Washington State School Construction Assistance Program Faces Budget Stalls

GRAYS HARBOR, Wash. — A number of major projects in Grays Harbor and Pacific counties of Washington state are in limbo due to stalls with the state capital budget process. After a full legislative session and three special sessions, in recent weeks, the budget has yet to be passed.

The ramifications for area school construction projects is significant since the funding issue directly impacts the state’s School Construction Assistance Program (SCAP), which provides funding assistance to school districts that are in the midst of major new construction or improvement projects.

With a capital budget yet to be approved, some Washington state school districts face going without planned fiber optics upgrades. Photo Credit: Tony Webster

Among the projects facing a freeze is the East Grays Harbor Fiber Project, which would extend fiber optics through the Satsop School District, the Cosmopolis School District and surrounding areas. The improvements would align the area’s availability for broadband and related high technology infrastructure with the existing Grays Harbor County telecommunication network, which is managed by created by public and private sector providers.

The wide area networks are designed with redundancy to provide uptime in the event of a disaster or an emergency situation. The backbone includes a publicly owned 72-strand fiber optics line that runs from the main facilities on the I-5 corridor as well as digital transmissions owned by private telecommunications companies. The SCAP funding for the improvement is budgeted at $436,000, but there is little indication when the budget will be approved.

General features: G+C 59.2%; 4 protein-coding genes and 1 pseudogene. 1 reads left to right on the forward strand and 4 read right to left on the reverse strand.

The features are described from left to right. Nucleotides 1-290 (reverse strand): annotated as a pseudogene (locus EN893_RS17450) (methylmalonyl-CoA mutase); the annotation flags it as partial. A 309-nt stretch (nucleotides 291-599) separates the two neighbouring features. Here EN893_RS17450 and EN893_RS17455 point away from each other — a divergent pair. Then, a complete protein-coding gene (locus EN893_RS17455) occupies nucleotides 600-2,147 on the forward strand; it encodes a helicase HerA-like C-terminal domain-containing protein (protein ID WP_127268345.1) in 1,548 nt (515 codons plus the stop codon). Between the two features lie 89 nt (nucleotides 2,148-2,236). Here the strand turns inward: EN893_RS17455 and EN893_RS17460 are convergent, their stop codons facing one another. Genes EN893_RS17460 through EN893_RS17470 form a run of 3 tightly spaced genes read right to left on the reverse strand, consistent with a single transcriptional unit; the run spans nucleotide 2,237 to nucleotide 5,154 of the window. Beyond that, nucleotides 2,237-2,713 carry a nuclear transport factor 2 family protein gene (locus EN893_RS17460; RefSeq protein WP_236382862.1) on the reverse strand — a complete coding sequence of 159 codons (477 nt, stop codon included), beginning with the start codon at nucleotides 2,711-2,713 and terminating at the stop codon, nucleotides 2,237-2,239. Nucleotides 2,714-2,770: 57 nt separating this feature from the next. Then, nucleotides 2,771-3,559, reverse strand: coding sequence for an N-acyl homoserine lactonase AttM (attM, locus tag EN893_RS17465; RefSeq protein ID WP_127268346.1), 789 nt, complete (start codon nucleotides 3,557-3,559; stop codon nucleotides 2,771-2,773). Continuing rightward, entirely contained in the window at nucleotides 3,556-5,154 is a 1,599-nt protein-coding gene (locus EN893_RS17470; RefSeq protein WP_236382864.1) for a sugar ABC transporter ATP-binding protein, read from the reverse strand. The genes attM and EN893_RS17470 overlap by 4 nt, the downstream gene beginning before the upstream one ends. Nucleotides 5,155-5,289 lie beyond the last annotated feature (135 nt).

Nearby Cosmopolis School District will likewise feel the impact, according to Sen. Dean Takko (D-Longview). “Cosmopolis School cannot go out to bid on their remodel as they do not know when they will get their SCAP money from the state,” Takko said in a report by the Daily World.

Some schools in the affected districts have long trailed their tech-savvy equivalents in other districts, including the 115-year-old Satsop Elementary School, which boasts only three classrooms, library, a multipurpose room and a gym. An office was only added 20 years ago.

Though there is an expectation that the capital budget will be approved within the month, it’s not exactly clear when. Until then, school officials will have to wait for lawmakers before improvements can move forward.

Daedalus Howell

Writer-director Daedalus Howell can be reached via DaedalusHowell.com and on Twitter @daedalushowell.

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